Lavajo I / Afonso Vicente

Menhir - Neolithic (8213)
The megalithic monument Lavajo I is located on the top of a hill, 155 meters above sea level, between the Vale do Lavajo and the Barranco do Lavajo. This megalithic monument is composed of an alignment of three menhirs in greywacke, diverse in size and with multiple decorations. Currently there are two menhirs found in the original site, one of which with 3.14 m in length with phallic morphology, and another fragmented in three stellar blocks. The third, very fragmented, can be seen in the Núcleo Arqueológico de Alcoutim. The decoration of these menhirs are made of several motifs, namely vertical furrows, cups, circular or semi-circular (horseshoes) and anthropomorphic shapes. The menhir core of Lavajo I is related to a set of four smaller undecorated menhirs, located about 250 m away (Lavajo II), on the other side of a small valley. The archaeological artefacts and the decorative features of the menhirs collected during the excavation works allow to chronologically place them between the Late Neolithic and the Early Chalcolithic (3500 - 2800 BC). This unique alignment of menhirs is one of the rare non-funerary megalithic monuments identified in the Eastern Algarve.


Archaeological Site is integrated on the "Rota da Dieta Mediterrânica" (Mediterranean Diet Tour")

Visit conditions

Free entrance




How to get there? Best practices

Best practices

Good practices when visiting archaeological sites

To visit an archaeological site is to connect with our origins, to understand our path and evolution as a species integrated in the environment, and to respect and safeguard our heritage so that future generations can also visit and enjoy it.

Walking the paths and enjoying the structures and archaeological pieces that survived over time, fosters the understanding of what is different, but also of what is common among different populations: basically, what identifies us as Homo Sapiens.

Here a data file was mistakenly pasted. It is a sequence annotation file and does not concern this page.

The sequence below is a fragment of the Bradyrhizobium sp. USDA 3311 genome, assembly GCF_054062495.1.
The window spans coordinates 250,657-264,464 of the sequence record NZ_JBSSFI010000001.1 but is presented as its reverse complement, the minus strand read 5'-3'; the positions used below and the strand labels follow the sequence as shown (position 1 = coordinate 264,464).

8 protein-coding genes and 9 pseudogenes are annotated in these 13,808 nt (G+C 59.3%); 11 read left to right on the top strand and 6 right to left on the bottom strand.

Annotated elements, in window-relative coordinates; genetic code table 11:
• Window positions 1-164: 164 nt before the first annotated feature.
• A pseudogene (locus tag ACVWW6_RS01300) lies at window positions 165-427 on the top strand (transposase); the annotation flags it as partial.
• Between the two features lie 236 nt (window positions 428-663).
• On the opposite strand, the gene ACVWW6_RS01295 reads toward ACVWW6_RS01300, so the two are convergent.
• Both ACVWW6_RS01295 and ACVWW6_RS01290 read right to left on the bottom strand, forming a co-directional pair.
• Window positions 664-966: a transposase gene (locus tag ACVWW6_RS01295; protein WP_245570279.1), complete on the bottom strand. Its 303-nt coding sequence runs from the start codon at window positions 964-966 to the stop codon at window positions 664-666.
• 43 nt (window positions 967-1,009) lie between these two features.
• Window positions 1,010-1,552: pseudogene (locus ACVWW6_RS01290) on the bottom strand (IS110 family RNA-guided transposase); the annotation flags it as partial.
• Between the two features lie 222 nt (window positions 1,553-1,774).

More than just vestiges and ruins of the past, archaeological sites showcase our capacity for creative thought, adaptation, interconnection, comprehension and resilience. Without these traits we would not have been successful as cultural beings participating in an ongoing evolutionary process. These sites also allow to consider choices made in the past thus contributing for decisions in the present to be made with greater awareness and knowledge.

Archaeological sites are unique and irreplaceable. These sites are fragile resources vulnerable to changes driven by human development. The information they keep, if destroyed, can never be recovered again.

As such, the Directorate-General for Cultural Heritage (DGPC) invites all visitors to enjoy the beauty and authenticity of these sites, while helping to preserve them for future generations by adopting the following set of good practices:

  • Respect all signs; 
  • Do not try to access fenced areas; 
  • Do not climb, sit or walk on archaeological structures and remains; 
  • Respect areas where archaeological excavations are being carried out, not disturbing them; 
  • Do not collect materials or sediments;
  • Do not write or make graffiti on archaeological structures; 
  • Put the garbage in appropriate containers. If none exist, take the garbage with you until you find a suitable container; 
  • Leave the archaeological site as you found it; 
  • Do not drive bicycles or motor vehicles over archaeological sites; 
  • Respect and protect the plants and animals that live in the areas surrounding archaeological sites;
  • Report signs of vandalism or destruction to DGPC or Regional Directorates of Culture (DRC);
  • Share the visiting experience and the archaeological sites, as a way of raising awareness to their preservation and making them better known;
  • Do not buy archaeological materials and report to public security authorities, DGPC or DRC, if you suspect that archaeological materials may be for sale.

Further information:

AIA / ATTA (2013) – Guide to best practices for archaeological tourism. 

Raposo, J. (2016) – Código de conduta para uma visita responsável a sítios arqueológicos. In Sítios arqueológicos portugueses revisitados: 500 arqueossítios ou conjuntos em condições de fruição pública responsável. Al-madan, 2ª série, p. 20 – 77. 

DGPC contacts

Phone: +351213614200 | Email:


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